A Mysterious Case

But why should this merged construction be in the nominative case as opposed to the objective? What rule could account for taking a construction that is in the objective when it’s on its own (e.g., for me), logically in the objective (i.e., the object of a preposition is in the objective case) and turn it into the nominative in this merged phrase? This seems even stranger given that there is some evidence to argue that, in a number of contexts, pronouns default toward the objective case: 4Thomas McFadden, “Default case and the status of compound categories in Distributed Morphology,” 10.

  • Me and him are gonna rumble tonight. (coordinated subjects)
  • A: I don’t like this. B:Me neither. (certain ellipsis contexts)
  • A: Who wants to try this game? B: Me! (bare replies to questions)
  • We can’t eat caviar and him eat beans. (gapping context)
  • The real me is finally emerging. (modified pronoun standing in for “I”)

Here, we see the use of objective case pronouns in a number of cases in which the nominative case could be used:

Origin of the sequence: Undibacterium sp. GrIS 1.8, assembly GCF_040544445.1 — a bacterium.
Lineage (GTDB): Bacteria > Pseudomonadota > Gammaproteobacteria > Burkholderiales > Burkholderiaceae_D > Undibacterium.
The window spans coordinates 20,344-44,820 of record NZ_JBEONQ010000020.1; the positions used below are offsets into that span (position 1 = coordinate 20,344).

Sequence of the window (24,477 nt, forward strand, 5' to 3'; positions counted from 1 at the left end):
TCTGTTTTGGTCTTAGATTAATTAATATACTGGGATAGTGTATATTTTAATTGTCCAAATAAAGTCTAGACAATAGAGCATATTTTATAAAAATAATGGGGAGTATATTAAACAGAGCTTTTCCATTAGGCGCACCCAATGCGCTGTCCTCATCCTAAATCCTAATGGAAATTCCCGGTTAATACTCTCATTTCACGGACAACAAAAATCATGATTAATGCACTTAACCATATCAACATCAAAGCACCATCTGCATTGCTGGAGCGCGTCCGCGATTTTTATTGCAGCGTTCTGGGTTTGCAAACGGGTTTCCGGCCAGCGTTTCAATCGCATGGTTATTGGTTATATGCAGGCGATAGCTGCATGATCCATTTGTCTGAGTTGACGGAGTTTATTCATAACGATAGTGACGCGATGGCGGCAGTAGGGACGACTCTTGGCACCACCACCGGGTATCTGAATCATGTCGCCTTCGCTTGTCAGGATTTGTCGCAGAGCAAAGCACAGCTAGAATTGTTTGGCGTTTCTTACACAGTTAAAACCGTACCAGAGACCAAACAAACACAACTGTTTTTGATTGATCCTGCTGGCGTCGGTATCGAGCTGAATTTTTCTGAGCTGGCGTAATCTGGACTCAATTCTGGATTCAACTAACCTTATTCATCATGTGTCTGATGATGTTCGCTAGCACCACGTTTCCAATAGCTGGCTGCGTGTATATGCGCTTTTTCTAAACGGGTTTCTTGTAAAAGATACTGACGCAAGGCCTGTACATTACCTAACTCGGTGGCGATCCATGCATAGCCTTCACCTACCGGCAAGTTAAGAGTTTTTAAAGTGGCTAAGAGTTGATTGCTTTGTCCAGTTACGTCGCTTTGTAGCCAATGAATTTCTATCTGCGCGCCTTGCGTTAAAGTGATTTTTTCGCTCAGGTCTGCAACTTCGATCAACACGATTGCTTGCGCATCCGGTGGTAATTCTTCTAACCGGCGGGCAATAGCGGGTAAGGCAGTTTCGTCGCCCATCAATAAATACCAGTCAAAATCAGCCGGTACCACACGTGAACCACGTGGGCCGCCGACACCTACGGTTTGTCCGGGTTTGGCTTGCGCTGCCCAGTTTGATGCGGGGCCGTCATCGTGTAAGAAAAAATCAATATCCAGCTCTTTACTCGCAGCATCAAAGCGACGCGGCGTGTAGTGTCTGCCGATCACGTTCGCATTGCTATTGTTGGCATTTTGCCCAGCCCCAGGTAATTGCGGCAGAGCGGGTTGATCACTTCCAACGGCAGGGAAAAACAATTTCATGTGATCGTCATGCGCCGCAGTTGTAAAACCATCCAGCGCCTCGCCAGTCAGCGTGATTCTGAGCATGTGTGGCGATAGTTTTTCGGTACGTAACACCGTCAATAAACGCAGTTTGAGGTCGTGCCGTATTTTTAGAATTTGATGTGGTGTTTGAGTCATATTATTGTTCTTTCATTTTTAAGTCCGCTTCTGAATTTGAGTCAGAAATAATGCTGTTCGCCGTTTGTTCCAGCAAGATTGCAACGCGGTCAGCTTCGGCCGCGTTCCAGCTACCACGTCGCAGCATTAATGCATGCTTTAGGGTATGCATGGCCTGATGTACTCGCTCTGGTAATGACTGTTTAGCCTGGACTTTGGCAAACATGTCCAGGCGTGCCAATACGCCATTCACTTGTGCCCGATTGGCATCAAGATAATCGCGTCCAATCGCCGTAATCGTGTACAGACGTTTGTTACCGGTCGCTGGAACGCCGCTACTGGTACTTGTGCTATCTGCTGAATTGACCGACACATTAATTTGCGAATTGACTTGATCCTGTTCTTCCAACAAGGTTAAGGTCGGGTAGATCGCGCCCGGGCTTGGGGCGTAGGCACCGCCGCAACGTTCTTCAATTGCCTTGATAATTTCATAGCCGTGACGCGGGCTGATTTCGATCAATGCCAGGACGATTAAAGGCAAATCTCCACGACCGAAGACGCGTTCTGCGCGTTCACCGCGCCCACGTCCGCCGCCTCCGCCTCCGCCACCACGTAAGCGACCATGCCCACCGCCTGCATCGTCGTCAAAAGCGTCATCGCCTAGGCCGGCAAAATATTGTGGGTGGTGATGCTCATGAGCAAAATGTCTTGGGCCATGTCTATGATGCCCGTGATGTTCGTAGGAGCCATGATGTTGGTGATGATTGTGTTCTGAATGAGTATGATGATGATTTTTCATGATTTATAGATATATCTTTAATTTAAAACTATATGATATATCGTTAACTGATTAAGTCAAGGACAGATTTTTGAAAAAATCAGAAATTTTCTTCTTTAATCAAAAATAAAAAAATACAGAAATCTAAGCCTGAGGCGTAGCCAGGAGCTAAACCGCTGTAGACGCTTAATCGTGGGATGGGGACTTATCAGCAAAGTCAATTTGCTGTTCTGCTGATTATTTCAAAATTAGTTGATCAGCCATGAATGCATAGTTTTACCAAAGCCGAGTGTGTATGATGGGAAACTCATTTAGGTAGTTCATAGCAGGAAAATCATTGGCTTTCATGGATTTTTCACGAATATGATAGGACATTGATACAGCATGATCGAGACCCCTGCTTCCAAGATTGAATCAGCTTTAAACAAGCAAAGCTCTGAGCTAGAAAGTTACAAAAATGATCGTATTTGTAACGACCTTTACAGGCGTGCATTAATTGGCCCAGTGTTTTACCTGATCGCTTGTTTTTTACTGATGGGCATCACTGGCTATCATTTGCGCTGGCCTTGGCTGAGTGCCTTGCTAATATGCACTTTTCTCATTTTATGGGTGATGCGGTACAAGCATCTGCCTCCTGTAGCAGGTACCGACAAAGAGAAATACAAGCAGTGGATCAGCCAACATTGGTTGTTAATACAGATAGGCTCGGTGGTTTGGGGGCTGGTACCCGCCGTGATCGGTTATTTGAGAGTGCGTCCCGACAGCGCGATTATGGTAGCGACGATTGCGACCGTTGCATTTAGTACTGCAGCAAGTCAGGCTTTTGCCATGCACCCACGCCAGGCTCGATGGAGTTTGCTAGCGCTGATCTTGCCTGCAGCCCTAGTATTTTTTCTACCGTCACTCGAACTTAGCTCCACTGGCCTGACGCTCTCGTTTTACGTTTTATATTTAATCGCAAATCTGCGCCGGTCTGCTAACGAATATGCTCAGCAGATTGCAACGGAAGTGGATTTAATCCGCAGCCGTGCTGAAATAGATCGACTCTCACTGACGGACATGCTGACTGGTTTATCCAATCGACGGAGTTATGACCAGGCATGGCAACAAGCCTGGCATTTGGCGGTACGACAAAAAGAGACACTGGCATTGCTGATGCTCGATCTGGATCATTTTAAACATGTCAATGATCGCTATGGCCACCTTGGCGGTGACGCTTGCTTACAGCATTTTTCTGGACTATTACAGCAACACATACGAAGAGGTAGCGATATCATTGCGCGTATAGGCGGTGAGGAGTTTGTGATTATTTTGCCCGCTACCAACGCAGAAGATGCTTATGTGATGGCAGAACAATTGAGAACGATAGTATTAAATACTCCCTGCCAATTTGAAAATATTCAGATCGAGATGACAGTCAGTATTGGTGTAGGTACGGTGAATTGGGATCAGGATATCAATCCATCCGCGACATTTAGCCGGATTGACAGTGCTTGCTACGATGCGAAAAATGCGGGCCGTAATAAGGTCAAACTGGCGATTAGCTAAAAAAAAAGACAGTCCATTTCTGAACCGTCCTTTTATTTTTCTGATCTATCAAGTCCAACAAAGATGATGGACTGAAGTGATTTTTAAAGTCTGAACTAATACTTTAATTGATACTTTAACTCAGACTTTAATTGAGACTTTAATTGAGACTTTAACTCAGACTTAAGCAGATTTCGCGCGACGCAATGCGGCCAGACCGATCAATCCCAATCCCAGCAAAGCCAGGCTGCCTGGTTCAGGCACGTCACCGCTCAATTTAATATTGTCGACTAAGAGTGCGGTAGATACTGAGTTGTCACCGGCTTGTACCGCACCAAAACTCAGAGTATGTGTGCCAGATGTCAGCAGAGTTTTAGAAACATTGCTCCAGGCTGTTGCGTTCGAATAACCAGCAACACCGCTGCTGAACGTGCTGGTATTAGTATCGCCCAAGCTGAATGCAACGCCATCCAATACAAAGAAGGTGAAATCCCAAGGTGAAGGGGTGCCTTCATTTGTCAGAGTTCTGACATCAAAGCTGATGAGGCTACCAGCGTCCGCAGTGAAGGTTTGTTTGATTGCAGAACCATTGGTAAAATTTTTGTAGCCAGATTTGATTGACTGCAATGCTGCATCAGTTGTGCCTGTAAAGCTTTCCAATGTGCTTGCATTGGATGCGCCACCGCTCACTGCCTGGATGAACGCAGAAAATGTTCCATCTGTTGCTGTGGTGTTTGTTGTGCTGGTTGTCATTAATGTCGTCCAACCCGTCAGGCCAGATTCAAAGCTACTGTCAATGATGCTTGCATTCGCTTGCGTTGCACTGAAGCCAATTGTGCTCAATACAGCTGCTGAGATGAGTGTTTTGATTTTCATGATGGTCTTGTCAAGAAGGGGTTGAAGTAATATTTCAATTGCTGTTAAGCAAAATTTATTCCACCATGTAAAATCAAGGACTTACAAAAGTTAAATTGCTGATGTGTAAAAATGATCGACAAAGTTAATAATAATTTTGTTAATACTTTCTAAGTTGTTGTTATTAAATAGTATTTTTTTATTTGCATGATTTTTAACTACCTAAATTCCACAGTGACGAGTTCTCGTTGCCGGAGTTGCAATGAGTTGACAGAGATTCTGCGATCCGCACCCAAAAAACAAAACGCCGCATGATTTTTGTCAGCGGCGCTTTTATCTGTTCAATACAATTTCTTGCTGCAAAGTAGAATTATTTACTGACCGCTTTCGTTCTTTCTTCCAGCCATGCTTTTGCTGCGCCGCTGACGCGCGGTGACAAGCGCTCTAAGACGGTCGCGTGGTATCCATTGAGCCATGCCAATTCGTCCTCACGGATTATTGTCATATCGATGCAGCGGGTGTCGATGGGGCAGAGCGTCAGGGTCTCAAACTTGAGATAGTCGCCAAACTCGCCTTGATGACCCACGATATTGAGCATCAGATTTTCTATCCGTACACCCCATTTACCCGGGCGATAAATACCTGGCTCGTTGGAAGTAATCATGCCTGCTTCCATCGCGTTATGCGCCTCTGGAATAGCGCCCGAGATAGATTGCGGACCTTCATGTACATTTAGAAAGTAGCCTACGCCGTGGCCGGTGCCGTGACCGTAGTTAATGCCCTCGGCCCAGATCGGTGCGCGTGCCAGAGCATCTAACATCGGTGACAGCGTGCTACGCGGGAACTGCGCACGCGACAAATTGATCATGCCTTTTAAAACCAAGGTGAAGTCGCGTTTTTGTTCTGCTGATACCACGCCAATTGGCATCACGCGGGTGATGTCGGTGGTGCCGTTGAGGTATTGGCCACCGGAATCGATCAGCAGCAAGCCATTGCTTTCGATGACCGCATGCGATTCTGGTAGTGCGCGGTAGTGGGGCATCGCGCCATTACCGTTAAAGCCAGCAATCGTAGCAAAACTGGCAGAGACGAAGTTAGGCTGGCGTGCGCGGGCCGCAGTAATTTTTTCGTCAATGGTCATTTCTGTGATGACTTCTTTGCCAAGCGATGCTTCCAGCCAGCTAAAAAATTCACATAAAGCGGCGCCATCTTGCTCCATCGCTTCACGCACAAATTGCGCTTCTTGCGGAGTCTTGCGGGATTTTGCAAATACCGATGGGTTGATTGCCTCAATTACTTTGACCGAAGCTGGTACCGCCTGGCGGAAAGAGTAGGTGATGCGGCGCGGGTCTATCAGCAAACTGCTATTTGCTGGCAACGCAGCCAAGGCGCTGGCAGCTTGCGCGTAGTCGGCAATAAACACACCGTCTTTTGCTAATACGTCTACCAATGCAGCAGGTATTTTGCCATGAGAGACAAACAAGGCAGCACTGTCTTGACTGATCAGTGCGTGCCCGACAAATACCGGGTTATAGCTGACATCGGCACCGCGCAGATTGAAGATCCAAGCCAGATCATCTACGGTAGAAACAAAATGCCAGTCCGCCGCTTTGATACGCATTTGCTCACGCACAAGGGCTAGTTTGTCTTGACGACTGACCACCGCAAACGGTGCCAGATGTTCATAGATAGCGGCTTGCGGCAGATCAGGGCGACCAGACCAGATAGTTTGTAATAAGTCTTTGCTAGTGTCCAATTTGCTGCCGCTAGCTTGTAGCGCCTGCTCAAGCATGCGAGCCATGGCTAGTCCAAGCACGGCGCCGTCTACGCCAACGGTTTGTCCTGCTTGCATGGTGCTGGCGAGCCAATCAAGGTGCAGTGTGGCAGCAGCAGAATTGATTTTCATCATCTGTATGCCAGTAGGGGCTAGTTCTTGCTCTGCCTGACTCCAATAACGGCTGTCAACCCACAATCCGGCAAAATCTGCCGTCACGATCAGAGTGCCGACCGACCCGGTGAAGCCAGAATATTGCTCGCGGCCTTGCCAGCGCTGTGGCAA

• He and are gonna rumble tonight.
  • A: I don’t like this. B: don’t either.
  • A: Who wants to try this game? B: do!
  • We can’t eat caviar while he eats beans.
  • am finally emerging.

But it doesn’t seem that the nominative case must be used — there are objective and nominative variants that can be used more or less interchangeably. With this evidence, it has been argued that the default case for English is the accusative/objective case and that “nominative forms are only possible for pronouns that are maximally close to [a finite tense verb].” What this means is that it is the nominative case on which there are special rules; the nominative case is “marked” and the objective is the default. 5Ibid.

This makes it all the stranger that for you and for me — constructions in the syntactically appropriate and default objective case, should shift to the nominative when combined into our merged set. They are not any closer to a finite tensed verb, that is, they are not in the place of the subject, but somehow, these pronouns are being rendered by the merge function into the nominative.